Protest on foreign soil is not conspiracy against India

#NotInMyName protest in London was meant to shame BJP-RSS combine & to tell the BJP that with 31% of votes, it may claim to represent Indians but it doesn’t have consent of all for ‘their’ India

Photo courtesy: YouTube
Photo courtesy: YouTube
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Ruzbeh Hodiwala

The core message of the demonstration Not In My Name at SOAS, University of London on June 28, addressed by prominent members of the Indian Diaspora, seems to have been lost amidst the preposterous coverage of the protest by a certain news channel in India.

The channel ludicrously claimed to have exposed a conspiracy against India that was being hatched by India-baiters through the protest on foreign soil.

The channel which considers itself a ‘vociferous defender of minority rights’, further called the demonstrators a group of picnickers, India’s fiercest critics who were shaming India by taking a domestic issue to foreign soil. The demonstrators were branded as anti-nationals, a label widely used by Narendra Modi’s coterie for individuals who are opposed to the RSS-BJP brand of nationalism.

What is appalling is the fact that these ‘vociferous defenders of minority rights’ who also charged the demonstrators with maligning and desecrating the statue of Mahatma Gandhi failed to question the government’s failure to contain acts of violence against individuals belonging to religious, ethnic, political and sexual minorities in the world’s largest democracy.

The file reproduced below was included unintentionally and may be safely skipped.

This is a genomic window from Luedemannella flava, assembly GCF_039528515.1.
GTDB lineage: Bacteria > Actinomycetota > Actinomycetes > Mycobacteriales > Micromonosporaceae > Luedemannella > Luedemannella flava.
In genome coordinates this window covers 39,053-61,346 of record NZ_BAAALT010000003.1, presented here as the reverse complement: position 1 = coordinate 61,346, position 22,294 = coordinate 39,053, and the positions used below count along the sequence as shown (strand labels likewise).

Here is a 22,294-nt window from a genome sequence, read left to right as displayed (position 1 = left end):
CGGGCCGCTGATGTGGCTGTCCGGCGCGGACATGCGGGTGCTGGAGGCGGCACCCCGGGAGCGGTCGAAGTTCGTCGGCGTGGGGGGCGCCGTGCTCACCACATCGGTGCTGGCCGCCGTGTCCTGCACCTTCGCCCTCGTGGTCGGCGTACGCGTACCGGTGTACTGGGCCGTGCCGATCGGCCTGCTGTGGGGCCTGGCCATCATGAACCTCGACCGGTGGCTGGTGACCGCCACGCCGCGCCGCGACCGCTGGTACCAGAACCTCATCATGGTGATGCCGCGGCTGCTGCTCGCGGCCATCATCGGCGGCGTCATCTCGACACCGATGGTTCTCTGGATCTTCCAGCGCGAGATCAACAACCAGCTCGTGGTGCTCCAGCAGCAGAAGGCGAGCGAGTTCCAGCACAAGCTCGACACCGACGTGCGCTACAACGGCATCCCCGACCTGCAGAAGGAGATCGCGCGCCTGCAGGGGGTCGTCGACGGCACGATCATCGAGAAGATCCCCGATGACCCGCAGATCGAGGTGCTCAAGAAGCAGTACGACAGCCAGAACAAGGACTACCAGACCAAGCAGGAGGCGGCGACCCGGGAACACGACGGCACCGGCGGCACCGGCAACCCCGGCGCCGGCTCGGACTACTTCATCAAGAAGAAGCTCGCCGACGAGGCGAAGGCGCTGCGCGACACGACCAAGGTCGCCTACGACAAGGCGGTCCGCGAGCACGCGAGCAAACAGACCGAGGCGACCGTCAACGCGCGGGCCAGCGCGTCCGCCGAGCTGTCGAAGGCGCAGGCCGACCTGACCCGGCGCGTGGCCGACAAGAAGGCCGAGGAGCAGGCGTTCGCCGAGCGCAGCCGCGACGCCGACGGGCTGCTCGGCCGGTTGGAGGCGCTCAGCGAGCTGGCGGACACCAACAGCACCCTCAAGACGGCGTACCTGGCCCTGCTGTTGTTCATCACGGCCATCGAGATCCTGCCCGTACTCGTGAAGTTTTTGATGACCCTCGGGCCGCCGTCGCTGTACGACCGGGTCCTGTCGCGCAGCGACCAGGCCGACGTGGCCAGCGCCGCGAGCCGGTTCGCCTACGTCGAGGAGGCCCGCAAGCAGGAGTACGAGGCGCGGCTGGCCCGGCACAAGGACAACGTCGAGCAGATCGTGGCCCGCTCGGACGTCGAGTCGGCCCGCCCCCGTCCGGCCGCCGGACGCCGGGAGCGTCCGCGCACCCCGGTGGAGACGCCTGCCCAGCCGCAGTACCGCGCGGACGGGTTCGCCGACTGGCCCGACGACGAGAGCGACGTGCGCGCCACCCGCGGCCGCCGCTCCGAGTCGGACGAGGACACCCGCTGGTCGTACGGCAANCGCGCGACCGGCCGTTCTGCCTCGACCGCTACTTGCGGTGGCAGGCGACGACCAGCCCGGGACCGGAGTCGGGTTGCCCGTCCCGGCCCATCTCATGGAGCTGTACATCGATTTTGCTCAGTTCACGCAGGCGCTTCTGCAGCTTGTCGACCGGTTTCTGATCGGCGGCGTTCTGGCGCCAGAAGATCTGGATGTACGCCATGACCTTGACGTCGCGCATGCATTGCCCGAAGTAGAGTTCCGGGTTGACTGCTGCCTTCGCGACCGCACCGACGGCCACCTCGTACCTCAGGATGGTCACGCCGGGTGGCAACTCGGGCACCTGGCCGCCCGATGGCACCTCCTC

At a time when Fascism in the form of nationalist and essentialist identity politics is on the rise globally, and tolerance of minorities diminishing rapidly, we need to think what would have offended Gandhiji more? Would it be a mere poster on his statue or the actions of his countrymen - actions which incite violence in the name of religion, caste, and food habits - in a nation that believes in ‘Vasudhaiva Kutumbakam?’

The London protest was to sensitise the international community regarding the complicity of the Indian ruling party in incidents of mob lynching, and to stand in solidarity with the victims regardless of their ethnic and religious background. As opposed to the news channel’s narrative, the demonstration was not organised to shame India but to shame the RSS-BJP combine for their deliberate attempt to communalise politics through inflammatory speeches as well as their failure to condemn the atrocities.

Dr Subir Sinha, a speaker at the protest rightly said, “The pattern of violence has been unleashed dramatically and deliberately since 2013 and the continuous abetment to these killings is provided through speeches by very prominent members of the BJP, starting with Narendra Modi’s own speech about pink revolution in Bihar and Madhya Pradesh during the run up to 2014 elections.”

The ruling party’s complicity was evident when Ravi Sisodia, the one arrested for the killing of Mohammad Akhlaq of Dadri, died in jail. A Union Minister in Modi’s Cabinet and Member of Parliament, Mahesh Sharma, along with the local BJP leader Sangeet Som, an accused in Muzaffarnagar riots case, visited Sisodia’s family to eulogise his death and drape his coffin in the National Flag.